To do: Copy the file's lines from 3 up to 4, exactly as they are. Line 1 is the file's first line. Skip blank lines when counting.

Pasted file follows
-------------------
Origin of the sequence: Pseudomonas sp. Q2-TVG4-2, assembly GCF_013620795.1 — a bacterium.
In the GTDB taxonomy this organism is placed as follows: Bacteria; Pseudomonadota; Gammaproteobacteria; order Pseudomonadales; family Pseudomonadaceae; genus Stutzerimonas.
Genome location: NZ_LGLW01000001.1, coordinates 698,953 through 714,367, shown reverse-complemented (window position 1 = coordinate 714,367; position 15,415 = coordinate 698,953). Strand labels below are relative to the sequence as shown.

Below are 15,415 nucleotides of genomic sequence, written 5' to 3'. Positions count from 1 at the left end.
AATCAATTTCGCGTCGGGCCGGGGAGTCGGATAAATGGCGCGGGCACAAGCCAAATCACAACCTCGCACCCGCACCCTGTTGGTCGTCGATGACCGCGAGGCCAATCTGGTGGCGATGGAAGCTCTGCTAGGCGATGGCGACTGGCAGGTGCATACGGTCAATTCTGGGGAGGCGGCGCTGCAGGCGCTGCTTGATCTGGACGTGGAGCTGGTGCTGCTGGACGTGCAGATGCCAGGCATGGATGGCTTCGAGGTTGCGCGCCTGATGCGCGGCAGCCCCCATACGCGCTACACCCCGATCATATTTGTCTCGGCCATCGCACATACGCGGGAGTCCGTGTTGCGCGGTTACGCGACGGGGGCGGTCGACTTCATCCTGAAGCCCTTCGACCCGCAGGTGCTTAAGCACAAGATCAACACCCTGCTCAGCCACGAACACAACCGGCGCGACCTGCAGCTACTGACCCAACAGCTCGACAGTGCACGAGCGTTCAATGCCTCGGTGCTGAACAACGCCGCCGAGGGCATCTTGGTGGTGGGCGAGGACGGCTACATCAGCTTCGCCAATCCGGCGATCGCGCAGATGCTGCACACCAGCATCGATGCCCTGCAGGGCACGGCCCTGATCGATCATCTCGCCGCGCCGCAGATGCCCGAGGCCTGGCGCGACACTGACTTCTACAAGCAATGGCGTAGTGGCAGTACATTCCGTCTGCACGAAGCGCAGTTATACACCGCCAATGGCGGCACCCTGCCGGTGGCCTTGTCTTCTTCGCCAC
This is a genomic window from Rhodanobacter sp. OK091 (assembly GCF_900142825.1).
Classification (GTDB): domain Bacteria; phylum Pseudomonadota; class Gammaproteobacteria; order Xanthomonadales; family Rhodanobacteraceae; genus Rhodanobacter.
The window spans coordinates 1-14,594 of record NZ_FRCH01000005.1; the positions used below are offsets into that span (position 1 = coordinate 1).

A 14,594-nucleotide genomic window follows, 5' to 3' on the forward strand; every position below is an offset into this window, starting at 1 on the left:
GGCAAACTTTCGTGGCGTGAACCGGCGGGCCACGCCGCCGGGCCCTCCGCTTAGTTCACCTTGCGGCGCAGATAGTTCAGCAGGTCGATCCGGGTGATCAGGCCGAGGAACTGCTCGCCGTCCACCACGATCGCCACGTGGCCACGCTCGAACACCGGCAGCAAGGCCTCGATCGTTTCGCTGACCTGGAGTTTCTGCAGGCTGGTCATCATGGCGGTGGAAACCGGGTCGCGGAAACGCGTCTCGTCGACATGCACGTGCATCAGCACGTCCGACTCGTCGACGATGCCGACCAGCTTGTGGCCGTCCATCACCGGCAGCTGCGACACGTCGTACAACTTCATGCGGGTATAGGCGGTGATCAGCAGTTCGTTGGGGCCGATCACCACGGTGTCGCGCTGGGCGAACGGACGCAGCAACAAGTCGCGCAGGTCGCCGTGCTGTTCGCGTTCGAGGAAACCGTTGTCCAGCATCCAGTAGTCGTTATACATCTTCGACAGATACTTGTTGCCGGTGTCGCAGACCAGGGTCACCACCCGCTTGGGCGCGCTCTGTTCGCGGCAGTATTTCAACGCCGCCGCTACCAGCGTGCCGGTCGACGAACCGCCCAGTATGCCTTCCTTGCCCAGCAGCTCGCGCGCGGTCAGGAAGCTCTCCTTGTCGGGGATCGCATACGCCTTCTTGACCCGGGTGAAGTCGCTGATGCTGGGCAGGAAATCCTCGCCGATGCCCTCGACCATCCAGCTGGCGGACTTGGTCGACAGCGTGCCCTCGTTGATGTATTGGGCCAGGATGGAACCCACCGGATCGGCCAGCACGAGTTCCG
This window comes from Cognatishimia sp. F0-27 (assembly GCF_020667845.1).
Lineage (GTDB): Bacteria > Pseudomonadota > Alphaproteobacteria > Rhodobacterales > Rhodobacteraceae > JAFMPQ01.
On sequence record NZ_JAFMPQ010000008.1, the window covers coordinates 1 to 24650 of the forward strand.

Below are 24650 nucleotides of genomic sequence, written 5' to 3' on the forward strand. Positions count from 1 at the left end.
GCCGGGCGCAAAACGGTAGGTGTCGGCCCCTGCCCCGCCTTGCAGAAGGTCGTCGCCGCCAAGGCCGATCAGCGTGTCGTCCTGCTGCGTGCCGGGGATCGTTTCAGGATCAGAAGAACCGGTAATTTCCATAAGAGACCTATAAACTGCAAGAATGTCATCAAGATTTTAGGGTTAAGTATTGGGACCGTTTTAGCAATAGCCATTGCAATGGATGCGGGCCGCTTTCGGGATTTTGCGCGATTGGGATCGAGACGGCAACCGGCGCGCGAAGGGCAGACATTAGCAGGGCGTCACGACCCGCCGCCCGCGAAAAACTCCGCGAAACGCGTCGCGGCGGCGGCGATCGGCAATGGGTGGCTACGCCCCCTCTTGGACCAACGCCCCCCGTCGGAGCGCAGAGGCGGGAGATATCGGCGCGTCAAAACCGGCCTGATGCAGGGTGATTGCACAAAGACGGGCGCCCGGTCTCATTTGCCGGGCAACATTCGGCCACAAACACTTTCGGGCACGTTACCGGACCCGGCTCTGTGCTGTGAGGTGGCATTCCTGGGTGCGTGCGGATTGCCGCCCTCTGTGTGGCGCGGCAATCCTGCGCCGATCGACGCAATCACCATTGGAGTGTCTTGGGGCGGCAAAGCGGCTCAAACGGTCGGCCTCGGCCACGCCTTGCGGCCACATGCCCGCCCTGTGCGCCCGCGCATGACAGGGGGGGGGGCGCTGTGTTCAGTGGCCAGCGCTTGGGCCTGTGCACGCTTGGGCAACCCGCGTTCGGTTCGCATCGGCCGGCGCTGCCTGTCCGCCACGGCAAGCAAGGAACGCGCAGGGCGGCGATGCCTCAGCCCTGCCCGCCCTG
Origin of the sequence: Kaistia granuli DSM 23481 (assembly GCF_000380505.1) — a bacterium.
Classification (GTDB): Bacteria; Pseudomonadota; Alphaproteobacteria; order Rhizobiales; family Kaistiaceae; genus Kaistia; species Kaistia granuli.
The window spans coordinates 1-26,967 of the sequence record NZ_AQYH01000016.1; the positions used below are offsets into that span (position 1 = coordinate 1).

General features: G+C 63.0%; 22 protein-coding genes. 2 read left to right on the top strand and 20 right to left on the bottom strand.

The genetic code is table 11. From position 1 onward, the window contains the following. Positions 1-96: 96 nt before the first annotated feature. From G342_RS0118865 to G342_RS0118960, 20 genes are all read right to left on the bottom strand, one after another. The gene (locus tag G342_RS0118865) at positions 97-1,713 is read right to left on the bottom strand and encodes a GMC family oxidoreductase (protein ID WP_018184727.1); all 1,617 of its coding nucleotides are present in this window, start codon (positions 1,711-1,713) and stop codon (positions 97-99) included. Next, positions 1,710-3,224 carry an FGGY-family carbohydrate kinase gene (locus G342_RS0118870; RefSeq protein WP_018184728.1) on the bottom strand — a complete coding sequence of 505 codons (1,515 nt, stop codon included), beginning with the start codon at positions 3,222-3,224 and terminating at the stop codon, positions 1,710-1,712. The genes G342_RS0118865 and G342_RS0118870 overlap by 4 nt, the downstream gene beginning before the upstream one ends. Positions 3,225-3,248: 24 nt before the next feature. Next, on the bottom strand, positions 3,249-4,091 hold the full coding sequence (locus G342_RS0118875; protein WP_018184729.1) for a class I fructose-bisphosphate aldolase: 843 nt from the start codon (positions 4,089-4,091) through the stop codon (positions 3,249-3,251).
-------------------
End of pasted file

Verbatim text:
Genome location: NZ_LGLW01000001.1, coordinates 698,953 through 714,367, shown reverse-complemented (window position 1 = coordinate 714,367; position 15,415 = coordinate 698,953). Strand labels below are relative to the sequence as shown.

Below are 15,415 nucleotides of genomic sequence, written 5' to 3'. Positions count from 1 at the left end.